Apple cider vinegar a treatment for obesity? What the experts say

After 12 weeks of drinking vinegar, participants lost about five to seven kilograms.

After 12 weeks of drinking vinegar, participants lost about five to seven kilograms. Photo: Getty

Can a small amount of apple cider vinegar, taken every day, cause overweight or obese young people to lose a significant of weight and reduce their BMI?

These are the findings of a new study that verges on ascribing magical properties to apple cider vinegar.

The results were so remarkable, that the Science Media Exchange asked a panel of experts to identify the strengths and weaknesses in the study.

The apple cider experiment

The study involved 120 people aged between 12 and 25.

These were split into groups that either drank a placebo or 5ml, 10ml or 15ml of apple cider vinegar each morning.

This would amount to drinking one to three teaspoons a day.

Participants recorded what they ate in a diet diary, and provided information on their physical activity: Diary entries and physical activity records scarcely differed between the groups throughout the study.

After 12 weeks the groups who drank the vinegar lost an average of about five to seven kilograms, while those who drank the placebo lost less than one kilo.

Overall, apple cider vinegar consumption was “associated with significant falls in body weight, body mass index (BMI), and in levels of blood glucose, triglycerides and cholesterol”.

Experts urge caution

The Science Media Exchange asked a number of experts to assess the study. There seemed to be agreement that the results were, on the face of it, impressive.

But various aspects of the study design were called into question, and some suggested the weight loss could have been facilitated by variables that hadn’t been accounted for or explored.

The findings of the research – from Holy Spirit University of Kaslik, Lebanon – could be right. But they haven’t been wholly proven.

Some uncertainties and unknowns

Professor Helen Truby is a professorial research fellow (nutrition and dietetics) at The University of Queensland.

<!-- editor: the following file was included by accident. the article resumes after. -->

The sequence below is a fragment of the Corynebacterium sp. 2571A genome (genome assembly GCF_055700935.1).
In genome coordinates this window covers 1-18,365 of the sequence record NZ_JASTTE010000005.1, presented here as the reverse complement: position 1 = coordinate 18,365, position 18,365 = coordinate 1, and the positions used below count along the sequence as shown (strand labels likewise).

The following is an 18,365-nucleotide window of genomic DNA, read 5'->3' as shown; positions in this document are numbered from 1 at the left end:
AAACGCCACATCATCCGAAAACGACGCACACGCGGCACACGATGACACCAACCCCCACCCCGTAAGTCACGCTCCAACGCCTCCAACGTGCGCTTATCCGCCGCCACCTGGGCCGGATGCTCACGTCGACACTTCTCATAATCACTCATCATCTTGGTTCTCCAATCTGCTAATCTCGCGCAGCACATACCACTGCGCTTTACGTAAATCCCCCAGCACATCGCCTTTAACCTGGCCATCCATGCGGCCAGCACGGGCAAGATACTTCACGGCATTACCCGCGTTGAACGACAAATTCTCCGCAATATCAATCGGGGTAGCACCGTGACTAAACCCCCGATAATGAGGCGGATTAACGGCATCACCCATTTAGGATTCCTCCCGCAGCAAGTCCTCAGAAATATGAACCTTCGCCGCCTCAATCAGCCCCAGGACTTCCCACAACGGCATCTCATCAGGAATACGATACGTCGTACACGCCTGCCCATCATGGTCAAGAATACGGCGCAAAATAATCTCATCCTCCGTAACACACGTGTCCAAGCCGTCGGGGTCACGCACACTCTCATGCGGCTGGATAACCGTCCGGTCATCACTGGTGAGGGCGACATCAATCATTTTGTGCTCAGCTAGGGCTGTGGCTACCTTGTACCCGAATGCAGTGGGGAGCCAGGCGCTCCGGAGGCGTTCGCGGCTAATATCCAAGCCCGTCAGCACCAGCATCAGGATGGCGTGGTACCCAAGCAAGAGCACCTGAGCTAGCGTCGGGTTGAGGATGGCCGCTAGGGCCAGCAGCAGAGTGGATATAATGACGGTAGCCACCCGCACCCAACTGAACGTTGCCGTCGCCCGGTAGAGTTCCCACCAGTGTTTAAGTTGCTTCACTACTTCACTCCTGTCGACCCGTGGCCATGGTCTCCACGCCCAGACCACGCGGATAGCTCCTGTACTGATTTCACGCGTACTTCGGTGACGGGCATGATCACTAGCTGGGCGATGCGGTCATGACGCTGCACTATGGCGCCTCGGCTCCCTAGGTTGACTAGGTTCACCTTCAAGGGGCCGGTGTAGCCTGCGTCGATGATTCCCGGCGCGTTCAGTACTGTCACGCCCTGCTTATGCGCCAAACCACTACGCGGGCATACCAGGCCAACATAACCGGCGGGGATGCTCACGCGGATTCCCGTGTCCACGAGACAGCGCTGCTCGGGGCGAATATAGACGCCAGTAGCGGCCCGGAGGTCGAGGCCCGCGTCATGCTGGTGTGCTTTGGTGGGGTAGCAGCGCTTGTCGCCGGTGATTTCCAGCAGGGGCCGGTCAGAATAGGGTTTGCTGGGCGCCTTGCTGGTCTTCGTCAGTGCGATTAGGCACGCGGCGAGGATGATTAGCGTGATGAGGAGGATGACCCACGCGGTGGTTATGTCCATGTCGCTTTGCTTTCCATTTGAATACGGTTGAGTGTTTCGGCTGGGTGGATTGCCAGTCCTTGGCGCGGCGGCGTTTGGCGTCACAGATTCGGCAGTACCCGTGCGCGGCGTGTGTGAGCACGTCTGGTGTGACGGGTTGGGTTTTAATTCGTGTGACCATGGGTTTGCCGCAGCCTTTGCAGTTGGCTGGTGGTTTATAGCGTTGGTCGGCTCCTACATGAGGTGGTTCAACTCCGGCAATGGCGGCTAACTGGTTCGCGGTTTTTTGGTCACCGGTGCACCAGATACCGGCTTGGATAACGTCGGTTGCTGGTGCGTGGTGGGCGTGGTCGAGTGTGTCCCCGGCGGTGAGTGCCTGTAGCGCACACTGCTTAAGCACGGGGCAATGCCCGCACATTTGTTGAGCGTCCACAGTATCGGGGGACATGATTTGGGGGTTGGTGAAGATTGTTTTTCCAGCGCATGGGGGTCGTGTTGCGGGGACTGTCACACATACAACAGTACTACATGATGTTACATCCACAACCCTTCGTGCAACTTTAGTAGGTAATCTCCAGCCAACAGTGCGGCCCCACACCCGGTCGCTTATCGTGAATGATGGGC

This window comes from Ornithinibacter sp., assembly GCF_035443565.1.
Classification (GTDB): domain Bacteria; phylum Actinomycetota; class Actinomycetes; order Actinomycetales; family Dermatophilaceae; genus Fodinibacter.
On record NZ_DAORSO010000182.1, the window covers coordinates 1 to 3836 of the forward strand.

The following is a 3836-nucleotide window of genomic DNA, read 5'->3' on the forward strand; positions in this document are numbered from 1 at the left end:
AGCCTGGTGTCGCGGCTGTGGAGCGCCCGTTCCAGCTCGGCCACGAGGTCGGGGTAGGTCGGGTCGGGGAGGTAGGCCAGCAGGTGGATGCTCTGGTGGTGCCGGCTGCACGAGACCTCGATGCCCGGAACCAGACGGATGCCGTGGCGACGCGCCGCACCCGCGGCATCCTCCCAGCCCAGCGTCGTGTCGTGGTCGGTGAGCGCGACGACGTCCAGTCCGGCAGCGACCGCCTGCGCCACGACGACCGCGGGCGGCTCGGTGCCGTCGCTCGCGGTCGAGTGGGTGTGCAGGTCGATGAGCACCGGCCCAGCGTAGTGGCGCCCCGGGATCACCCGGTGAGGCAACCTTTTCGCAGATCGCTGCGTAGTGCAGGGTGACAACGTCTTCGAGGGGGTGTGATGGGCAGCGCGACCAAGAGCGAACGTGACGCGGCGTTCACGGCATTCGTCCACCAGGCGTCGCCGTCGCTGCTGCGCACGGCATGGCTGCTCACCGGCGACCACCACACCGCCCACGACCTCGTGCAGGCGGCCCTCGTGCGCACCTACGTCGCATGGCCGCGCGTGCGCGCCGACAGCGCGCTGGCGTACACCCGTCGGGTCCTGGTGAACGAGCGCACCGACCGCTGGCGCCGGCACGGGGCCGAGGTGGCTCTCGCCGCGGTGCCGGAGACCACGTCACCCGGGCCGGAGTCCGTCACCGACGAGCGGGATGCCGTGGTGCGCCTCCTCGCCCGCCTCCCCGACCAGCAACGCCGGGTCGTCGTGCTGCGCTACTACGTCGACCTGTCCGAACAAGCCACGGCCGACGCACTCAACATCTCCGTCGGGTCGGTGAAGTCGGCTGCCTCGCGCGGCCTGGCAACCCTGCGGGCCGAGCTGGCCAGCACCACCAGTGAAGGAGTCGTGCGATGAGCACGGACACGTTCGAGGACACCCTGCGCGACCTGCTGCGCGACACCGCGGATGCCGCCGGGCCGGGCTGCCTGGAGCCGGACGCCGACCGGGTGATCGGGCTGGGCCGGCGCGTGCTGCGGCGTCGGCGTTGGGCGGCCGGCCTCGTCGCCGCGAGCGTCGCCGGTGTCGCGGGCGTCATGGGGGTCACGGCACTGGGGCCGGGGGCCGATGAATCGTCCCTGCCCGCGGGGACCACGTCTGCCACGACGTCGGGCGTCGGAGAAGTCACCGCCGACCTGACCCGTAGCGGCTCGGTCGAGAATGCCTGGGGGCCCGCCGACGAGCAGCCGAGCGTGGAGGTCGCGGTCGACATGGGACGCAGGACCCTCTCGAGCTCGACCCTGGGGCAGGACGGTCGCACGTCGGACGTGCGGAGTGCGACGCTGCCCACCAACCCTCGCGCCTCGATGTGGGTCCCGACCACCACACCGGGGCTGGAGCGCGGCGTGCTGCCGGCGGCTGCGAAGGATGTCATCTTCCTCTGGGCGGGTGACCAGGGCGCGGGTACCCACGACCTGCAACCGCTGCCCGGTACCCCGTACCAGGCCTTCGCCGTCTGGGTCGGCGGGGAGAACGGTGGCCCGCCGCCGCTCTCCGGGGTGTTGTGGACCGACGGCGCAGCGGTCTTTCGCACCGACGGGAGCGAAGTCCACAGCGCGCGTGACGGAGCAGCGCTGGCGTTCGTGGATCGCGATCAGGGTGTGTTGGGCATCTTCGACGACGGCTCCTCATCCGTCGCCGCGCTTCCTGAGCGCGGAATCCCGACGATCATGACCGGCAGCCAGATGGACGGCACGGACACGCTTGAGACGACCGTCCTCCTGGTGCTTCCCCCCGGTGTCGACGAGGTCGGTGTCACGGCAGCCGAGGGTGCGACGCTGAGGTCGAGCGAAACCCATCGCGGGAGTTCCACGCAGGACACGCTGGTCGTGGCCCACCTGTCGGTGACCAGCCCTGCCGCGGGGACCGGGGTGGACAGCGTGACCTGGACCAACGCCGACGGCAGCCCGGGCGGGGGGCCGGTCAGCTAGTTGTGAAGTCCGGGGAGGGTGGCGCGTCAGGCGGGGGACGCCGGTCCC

Via the Science Media Exchange, she said: “Although this study design has the ability to prove cause and effect there are some substantial problems in this study, which would make the conclusions drawn questionable.”

For one thing, she said, the subjects “were not weight stable at the beginning of the study, so may have been on a weight-loss journey before they began taking the vinegar”.

Also, diet and activity “were self-reported so we cannot be sure that these large weight losses were not due to lifestyle changes”.

Plus the use of weight-loss medications, if any, wasn’t reported.

Truby said the results reported here “are remarkable but would need to be reproduced in a more rigorously controlled environment before any confidence could be placed in their conclusions”.

The study was small

Dr Daisy Coyle is a research fellow and accredited practising dietitian at The George Institute for Global Health.

She said that one missing piece from the study was how participants’ diets influenced the outcomes.

“While participants kept diet diaries, specific details on calorie and/or macronutrient intake were not reported in the study,” she said.

Also, the study was small, with 120 people, and short in duration. And because it focused on young and overweight individuals, the findings can’t be extrapolated “to the broader population or draw conclusions about the long-term efficacy of apple cider vinegar”.

Coyle noted it was “important to consider potential longer-term side effects of apple cider vinegar, such as the impact of its acidic nature on dental health”.

Still, she conceded that apple cider vinegar “may offer some short-term health benefits, particularly for young and overweight individuals”.

But, she said, “it should not be viewed as a solution to Australia’s obesity epidemic”.

You can read the paper, published by the British Medical Journal (BMJ Nutrition, Prevention and Health), here.

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